Attention risk managers: 3 reasons you need to focus on patient privacy (And 2 things you should do right now)

The security concerns of the healthcare industry are well-known. Attacks on patient data have risen 125%1 in recent years, with 90% of all organizations suffering from at least one data breach in the past two years2.

Add in the revenue uncertainties driven by a move from fee-based to outcome-based care and the situation gets even more dire – 7 out of 10 people are likely to choose a hospital that hasn't been plagued with security issues3.

The industry is in a serious quandry. Yet the patient data of most healthcare organizations still suffers from what can only be described as benign neglect due to static IT budgets and lack of a skilled workforce.

What's most troubling is the lack of attention the issues of patient privacy and data security have garnered from healthcare executives. Despite the rapid escalation of threats the industry has faced in the past few years, cybersecurity is only just now being noticed at the highest levels of healthcare organizations. Even Risk Managers – those who are responsible for quantifying and prioritizing all risk in the organization – have been difficult to engage.

In some ways it's understandable why patient privacy has taken a back seat in terms of competing priorities for Risk Managers. The physical safety of the patients will always be the biggest focus. But cybersecurity threats cannot be underestimated. Patient privacy might be the biggest cybersecurity threat right now, but a rise in malware that targets medical devices means that significant risks to patient safety aren't far behind.

Risk Managers have got to take control of this issue, or else face a number of very serious ramifications:

Significant fines
The Department of Health and Human Services is not playing games. In late 2016 Advocate Health Care was levied with a $5.5 million fine – the largest HIPAA settlement ever received – for multiple data violations. Jocelyn Samuels, Director with the Office for Civil Rights (OCR), left no questions about the OCR's commitment to punishing organizations that don't sufficiently defend patient privacy. "We hope this settlement sends a strong message to covered entities that they must engage in a comprehensive risk analysis and risk management to ensure that individuals' ePHI is secure."

Given the fact that the average cost of a data breach has already eclipsed $2 million4, huge financial losses loom over the heads of every organization that delays in adequately securing patient data.

Loss of reputation
According to a recent healthcare survey conducted by TransUnion, more than half of recent hospital patients would be willing to switch healthcare providers if their current provider experienced a data breach. That in and of itself is concerning. It gets even worse, however, when you consider the fact that of those patients willing to switch providers, 73% of them are age 18-34. Potentially long-term patients that could be walking away from a provider forever, over an issue that was most likely preventable.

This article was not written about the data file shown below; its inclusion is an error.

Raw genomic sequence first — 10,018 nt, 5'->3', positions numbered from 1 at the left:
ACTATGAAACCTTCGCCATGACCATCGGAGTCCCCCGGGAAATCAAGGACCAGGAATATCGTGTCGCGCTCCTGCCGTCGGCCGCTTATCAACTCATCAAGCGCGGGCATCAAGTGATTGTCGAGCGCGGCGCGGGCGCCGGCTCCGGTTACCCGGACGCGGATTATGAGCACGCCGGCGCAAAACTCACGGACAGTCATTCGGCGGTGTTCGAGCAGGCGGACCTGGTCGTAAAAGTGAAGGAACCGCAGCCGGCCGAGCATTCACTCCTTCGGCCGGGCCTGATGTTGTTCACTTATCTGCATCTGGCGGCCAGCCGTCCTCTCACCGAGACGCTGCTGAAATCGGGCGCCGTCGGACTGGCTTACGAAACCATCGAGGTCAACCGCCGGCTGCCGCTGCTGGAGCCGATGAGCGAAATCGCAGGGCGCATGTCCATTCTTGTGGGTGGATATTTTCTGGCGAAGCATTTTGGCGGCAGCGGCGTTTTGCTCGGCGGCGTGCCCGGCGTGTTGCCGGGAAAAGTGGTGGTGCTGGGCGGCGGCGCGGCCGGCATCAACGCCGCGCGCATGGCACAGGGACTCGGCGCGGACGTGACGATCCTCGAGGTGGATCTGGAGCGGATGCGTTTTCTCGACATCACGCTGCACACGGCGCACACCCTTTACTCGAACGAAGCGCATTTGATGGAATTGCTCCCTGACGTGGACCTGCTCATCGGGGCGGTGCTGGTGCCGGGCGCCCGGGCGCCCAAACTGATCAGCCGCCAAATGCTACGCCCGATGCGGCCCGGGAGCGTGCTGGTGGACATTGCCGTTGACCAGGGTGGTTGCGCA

Liability/Non-compliance
-Threat to patient safety: Given the low levels of security inherent in the majority of medical devices, malware poses a clear and present danger. One easy example is the Zotob worm, which not only caused fetal heart monitors in a natal intensive care unit to keep rebooting, but also repeatedly infected research servers posing as MRIs and defibrillators. That's just one example of a whole host of threats that have the power to disrupt care and even possibly injure or kill patients.

-Board of Director Liability: Board members are generally not liable for the actions of lower-level employees. They can be, however, if the employee's actions -- such as negligence in protecting patient data -- affects the welfare of the company.

- Federal Trade Commission (FTC) actions: In this day and age, simply complying with HIPAA regulations is not enough. The FTC has been increasing its authority under the FTC act and can levy additional sanctions for unfair or deceptive business practices.

Taking Control
There are two main steps Risk Managers should take as soon as possible to prevent their organizations from becoming the next cybersecurity casualty.

1. Since you can't know where you're going until you know where you are, you should start by taking a fresh, honest look at the cybersecurity risks your organization faces. It may be that your preparedness levels are just fine. Until you assess the situation, however, you can't accurately quantify and prioritize the risk.

2. Engage in frank discussions with business leaders about how your organizations current protections stack up and what the organization's official approach to cyber security will be. Are you compliant with existing regulations? If so, do you consider that baseline level of compliance to be adequate protection? Discuss the pros and cons of transferring the risk (e.g. insurance) to mitigating it (e.g. deploying a behavior monitoring/analytics solution). You should also discuss either updating your existing incident response plan or starting the process of creating one.

The threats to patient privacy and data security are not going way anytime soon. If there was ever a time for "all hands on deck," that time is now. Risk Managers need to take a position of leadership in protecting their organizations, and they need to do it now, before it's too late.

1 16th Annual Benchmark Study on Privacy and Security, Ponemon Institute
2 16th Annual Benchmark Study on Privacy and Security, Ponemon Institute
3 TransUnion Healthcare Data Breach Survey
4 16th Annual Benchmark Study on Privacy and Security, Ponemon Institute

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